Politico fronts this story today:
This constellation of talent, however, has something of a black hole. There is virtually no one on Obama’s team with outsized achievements or a high-profile reputation earned in the world of business.
There are no former CEOs in the Obama Cabinet. And among the people who make up his daily inner circle, there is only a dollop or two of top-level private sector experience.
Whether it is a signifcant absence, however, is far more debatable. As it happens, only a small number of the business leaders in recent administrations were stand-outs. And several were ostentatious flops. It would be hard to argue that there is a close correlation between success in business and success in Washington.
Still, some long-time White House observers find it noteworthy that when Obama convenes his best minds, there will be few people who have answered to shareholders as well as voters — people who know by intuition how the business community is likely to react to any given day’s news.
I have wondered about this myself. Putting aside the certainty of breathtaking cuts in pay–one would think that extraordinarily wealthy CEOs would be honored to add service to country to their legacies–it seems… Obama-like… to include some big-name corporate talent to the administration, especially in light of the financial crisis and what I predict will be an inevitable reorganization of significant parts of government. Certainly it would send a message if the usual suspects such as Gates, Jobs, Welch, etc. rushed to the aid of their country.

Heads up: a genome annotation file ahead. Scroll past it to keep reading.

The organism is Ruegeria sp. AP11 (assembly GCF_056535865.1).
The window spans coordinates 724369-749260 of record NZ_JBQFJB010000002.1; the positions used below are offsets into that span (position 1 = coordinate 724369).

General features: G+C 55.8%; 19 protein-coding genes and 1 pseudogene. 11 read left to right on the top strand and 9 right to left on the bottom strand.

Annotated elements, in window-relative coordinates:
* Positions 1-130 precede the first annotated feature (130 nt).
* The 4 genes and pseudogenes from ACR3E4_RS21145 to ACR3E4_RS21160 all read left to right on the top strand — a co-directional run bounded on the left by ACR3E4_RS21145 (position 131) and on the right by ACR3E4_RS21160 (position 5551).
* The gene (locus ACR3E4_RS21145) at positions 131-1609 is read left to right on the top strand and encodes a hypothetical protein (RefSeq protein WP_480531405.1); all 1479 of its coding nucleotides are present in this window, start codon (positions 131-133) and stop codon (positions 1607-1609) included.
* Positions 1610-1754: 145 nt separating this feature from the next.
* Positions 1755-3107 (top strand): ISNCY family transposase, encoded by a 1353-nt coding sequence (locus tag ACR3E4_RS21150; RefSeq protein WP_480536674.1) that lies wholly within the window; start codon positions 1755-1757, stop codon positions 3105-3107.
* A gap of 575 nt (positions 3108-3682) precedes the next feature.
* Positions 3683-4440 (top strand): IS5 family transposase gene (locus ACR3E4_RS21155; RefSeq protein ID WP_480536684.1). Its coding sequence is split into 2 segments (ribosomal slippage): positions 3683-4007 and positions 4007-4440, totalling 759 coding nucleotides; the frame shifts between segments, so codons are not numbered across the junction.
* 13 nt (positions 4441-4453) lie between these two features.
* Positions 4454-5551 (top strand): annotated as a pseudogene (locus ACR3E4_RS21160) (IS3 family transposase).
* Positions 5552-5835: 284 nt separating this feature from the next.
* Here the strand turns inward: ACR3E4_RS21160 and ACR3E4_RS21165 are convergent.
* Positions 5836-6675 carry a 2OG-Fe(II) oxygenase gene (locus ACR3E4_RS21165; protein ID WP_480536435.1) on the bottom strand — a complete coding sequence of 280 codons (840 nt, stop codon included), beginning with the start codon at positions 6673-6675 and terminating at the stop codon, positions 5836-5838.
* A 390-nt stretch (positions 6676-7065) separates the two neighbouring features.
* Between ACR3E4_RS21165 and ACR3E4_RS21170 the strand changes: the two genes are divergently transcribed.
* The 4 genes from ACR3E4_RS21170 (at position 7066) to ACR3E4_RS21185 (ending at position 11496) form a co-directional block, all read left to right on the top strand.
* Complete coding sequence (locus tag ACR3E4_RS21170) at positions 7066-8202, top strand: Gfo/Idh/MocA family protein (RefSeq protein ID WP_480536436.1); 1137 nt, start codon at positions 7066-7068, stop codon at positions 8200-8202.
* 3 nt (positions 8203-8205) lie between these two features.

There are a few personal favorites I would nominate, among them
- Larry Bossidy for discipline and execution,
- Paul O’Neill (once again) for experience and bipartisan appeal,
- Herb Kelleher for innovative thinking,
- Eric Schmidt for talent at building infrastructure,
- Andy Grove for competitive spirit, and
- Fred Smith for determination.
These are purely personal picks. None of them is perfect, but they are all achievers in their own right. It isn’t necessarily a must to bring CEO talent into the White House–John Castellani, president of the Business Roundtable, thinks the administration has done a good job in reaching out to business–but any of these would be certain to leave an imprint.
[Note: I recognize that my list is lily-white and male. I would expect this to shift in the next few years.]